Big Ears (Cat Head)

“Big Ears,” 5×5″ oil on Gessobord

This lovely kitty was painted in one sitting, which is a little unusual for me. Or perhaps this is my “new normal”? I had a 5×5″ piece of Gessobord and it needed to be used.

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Windswept

“Windswept,” 8×8″ oil on linen panel. Thanks to BirdsistersStock on dA for the stock photo used as reference!

I liked the expression on this model, and the colors in the skin, so thought it would be an interesting study!

The color scheme in this painting seemed to be predominately green, and peach. I like this color combo and had a lot of fun mixing the colors. 

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Plethora of Cat Heads, other news

I’ve been remiss in updating this blog, so let me get right to it. I’ve got some news and some art to post. First off, more cat heads:

“Dilute Calico” 4×4″ oil on panel.

“Long Whiskers,” 5×7″ oil on canvas panel.

“Earnest Orange,” 8×8″ oil on canvas panel.

“I am Siamese if You Please,” 6×6″ oil on panel.

As has been already firmly established, I love painting the cat heads. These particular cat heads were a joy! Lots of fun, very diverse cat “looks.” And I feel I’m just getting started! I’ve got a whole lot more cat head paintings in me! 🙂

On to other news, I am a “featured artist” on Daily Paintworks this month, because the unthinkable happened—I got an award! Me! Who would have guessed?

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TUTORIAL: Figure drawing, book recommendations, proportions

A break from my usual paintings of portraits and cat heads! There is a “tutorials” category in this blog, and today I am using it!

I have a painting student who is interested in working more with life drawing and figure drawing. I told her that I’d make a blog post with some book recommendations and other basic tips. This is that blog post! (Book recommendations are at the bottom of this page.)

A topic we’ve been discussing is that all-too-common bugaboo for many artists—getting basic figure proportions correct. Working from life or working from photos, it can get tricky.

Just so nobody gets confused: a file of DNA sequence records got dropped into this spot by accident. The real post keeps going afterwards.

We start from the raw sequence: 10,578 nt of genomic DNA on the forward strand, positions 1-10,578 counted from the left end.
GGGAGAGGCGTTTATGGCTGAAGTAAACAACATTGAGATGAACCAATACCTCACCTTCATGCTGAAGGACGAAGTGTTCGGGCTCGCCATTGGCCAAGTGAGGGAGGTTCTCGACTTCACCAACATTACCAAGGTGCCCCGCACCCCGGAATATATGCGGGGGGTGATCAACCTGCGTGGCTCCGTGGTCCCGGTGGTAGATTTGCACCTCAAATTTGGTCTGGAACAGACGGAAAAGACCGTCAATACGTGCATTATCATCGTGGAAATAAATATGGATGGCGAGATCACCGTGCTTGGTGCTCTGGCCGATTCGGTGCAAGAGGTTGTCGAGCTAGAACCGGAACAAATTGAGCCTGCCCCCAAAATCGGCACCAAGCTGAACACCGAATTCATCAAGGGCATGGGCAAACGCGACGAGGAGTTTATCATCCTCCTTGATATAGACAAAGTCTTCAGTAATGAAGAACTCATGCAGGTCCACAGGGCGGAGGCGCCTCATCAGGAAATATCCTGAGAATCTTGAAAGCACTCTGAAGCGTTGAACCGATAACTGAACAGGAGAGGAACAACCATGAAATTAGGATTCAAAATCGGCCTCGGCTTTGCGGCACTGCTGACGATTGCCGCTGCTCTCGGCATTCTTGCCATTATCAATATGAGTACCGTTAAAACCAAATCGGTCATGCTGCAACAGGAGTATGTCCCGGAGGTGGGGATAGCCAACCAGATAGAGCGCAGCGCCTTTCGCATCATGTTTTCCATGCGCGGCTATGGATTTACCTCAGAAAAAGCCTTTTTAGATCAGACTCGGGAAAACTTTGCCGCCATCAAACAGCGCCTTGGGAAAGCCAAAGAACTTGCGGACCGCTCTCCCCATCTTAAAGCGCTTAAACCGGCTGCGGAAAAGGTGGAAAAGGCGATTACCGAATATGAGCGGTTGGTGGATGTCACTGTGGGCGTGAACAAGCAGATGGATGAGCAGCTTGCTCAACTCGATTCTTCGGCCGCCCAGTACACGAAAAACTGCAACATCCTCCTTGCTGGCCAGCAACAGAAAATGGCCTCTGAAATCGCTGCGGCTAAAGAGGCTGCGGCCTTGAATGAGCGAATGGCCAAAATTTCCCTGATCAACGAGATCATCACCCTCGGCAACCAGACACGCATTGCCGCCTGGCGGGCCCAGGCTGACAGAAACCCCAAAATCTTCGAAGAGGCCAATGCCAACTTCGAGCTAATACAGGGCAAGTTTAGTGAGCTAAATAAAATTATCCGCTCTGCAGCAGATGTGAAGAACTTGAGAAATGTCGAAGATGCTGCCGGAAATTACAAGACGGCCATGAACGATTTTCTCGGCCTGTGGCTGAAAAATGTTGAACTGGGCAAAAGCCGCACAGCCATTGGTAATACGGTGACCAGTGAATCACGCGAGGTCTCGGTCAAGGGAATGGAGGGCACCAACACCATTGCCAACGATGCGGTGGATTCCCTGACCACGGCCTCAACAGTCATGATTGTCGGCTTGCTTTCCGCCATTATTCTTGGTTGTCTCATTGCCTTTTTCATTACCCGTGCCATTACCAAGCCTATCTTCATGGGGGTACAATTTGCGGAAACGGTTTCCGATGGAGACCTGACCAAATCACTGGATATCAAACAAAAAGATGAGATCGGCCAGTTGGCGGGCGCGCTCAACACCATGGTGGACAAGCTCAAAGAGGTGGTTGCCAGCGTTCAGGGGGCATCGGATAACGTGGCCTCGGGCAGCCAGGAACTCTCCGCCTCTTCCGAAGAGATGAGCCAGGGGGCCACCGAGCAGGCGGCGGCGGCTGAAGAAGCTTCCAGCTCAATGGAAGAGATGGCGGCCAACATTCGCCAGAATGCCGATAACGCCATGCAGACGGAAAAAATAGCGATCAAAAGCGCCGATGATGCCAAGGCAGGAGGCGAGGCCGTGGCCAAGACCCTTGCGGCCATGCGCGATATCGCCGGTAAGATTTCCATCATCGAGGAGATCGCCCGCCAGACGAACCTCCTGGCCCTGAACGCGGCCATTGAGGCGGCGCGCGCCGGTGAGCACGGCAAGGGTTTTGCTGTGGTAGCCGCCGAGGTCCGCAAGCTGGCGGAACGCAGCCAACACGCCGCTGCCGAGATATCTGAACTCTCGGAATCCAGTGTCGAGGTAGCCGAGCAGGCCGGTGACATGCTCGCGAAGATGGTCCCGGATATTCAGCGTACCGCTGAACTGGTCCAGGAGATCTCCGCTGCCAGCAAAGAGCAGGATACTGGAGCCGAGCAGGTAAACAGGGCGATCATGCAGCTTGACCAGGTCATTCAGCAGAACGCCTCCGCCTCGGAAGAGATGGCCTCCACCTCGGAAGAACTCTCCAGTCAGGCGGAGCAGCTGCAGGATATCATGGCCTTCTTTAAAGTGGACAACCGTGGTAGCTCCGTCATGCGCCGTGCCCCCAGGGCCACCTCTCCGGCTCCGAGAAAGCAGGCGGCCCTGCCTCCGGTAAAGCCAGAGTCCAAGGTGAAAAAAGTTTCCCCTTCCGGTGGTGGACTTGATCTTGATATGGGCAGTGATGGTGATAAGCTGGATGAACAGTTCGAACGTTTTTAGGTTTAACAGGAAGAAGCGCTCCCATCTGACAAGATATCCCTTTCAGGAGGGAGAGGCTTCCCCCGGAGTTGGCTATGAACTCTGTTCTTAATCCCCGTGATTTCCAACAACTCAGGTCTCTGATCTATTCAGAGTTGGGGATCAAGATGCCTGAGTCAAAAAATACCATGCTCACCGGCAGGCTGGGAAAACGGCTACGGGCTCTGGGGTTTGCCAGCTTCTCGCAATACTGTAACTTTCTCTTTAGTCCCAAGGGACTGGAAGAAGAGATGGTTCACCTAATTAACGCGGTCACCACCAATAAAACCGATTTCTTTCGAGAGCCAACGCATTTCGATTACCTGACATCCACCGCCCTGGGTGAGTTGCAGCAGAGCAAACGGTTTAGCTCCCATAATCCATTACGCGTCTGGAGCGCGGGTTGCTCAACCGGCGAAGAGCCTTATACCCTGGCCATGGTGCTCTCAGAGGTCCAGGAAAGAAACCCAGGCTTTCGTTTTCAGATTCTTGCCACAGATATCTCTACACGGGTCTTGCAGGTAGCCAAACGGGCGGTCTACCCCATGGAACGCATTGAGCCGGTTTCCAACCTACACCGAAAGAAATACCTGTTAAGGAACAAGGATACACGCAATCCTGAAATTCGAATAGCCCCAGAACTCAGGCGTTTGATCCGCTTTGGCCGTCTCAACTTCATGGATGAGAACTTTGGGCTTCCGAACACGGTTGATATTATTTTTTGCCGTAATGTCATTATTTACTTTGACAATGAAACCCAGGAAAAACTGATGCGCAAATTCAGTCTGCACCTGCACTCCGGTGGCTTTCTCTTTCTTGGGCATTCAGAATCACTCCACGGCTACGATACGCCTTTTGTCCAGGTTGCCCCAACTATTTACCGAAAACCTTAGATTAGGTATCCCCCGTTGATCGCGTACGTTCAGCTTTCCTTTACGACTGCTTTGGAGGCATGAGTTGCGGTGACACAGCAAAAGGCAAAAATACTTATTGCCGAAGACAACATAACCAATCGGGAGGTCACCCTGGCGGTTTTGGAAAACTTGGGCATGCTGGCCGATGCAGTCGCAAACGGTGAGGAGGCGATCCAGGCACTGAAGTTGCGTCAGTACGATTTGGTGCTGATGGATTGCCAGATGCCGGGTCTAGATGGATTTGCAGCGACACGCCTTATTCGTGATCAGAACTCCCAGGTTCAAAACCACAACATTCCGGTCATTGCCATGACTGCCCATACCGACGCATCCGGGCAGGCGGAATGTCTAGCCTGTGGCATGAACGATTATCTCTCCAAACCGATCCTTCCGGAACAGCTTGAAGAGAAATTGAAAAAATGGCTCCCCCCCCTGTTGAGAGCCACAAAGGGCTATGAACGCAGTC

It’s a common error for artists to make the head too big for the figure. I remember doing this when I took my first life drawing class. All my figures looked like horrible trolls with HUGE heads! It took a while to finally overcome this bad habit.

This is often happens because we emotionally “see” the head as the most important and unconsciously make it bigger. (We do the same when drawing faces, too. The features will be too big for the rest of the head, and new artists often make the forehead too short and the back of the head too shallow, because we focus so much on the features–eyes, nose, mouth—that the rest of the head is subconsciously viewed as “less important” and drawn smaller.)

To combat this common problem, and to aid all artists in getting the proportions correct, many art teachers have been teaching the “heads high” proportion standard.

From Loomis’s popular book, “Figure Drawing for all It’s Worth.” Click on image to see larger view.

The conventional wisdom is that most people are “7-1/2 heads” high.

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Levi portrait

“Levi,” 12×12″ oil on cradled panel.

I’ve been picking at this painting, nursing it along, and there comes a point where it has to be DONE. I think there might be a few dabs here and there I might add… but not now! Not today! Not tomorrow! I can’t take it anymore!

The back story on this painting is as follows.

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An homage to teachers…

(Please forgive me for being long-winded, but this is one post where I can’t  be brief!) TL;DR, I am very grateful to all my teachers, they changed my life and I can’t thank them enough.

I’ve been thinking about writing this post for some time now, probably at least a year. Now it’s a lazy Saturday and I guess it’s time!

I think most artists, whether we are formally trained or not, are inevitably influenced by other artists, either through direct instruction, or books, or some other means. I don’t think any artist lives in a vacuum, where they never are impacted by the creative works of those around them, or from artists in the past. I don’t believe such a thing is possible.

In my case, I’ve had many influences, and most notably have been my teachers. They’ve come from different sources—art school, community college, workshop, private lessons… all were vitally important. And all have my eternal gratitude.

I thought I’d mention several of them here. There are some who have made a tremendous difference in my life, and others who were important and memorable. I wouldn’t say that the teachers who were the most profound to me, were “better” teachers—it’s just that sometimes someone comes along at the right time, and gives you something when you need it most. So, to you, what they did was immensely profound.

So, here’s my list of thanks to a few of these teachers, going back from the start.

Shirlee Prescott Morgan

(Known as simply “Shirlee” to me!)

Shirlee Prescott Morgan, my first art teacher.

I started getting serious about art when I was about 13 years old. I drew, mostly, and struggled with painting and color.

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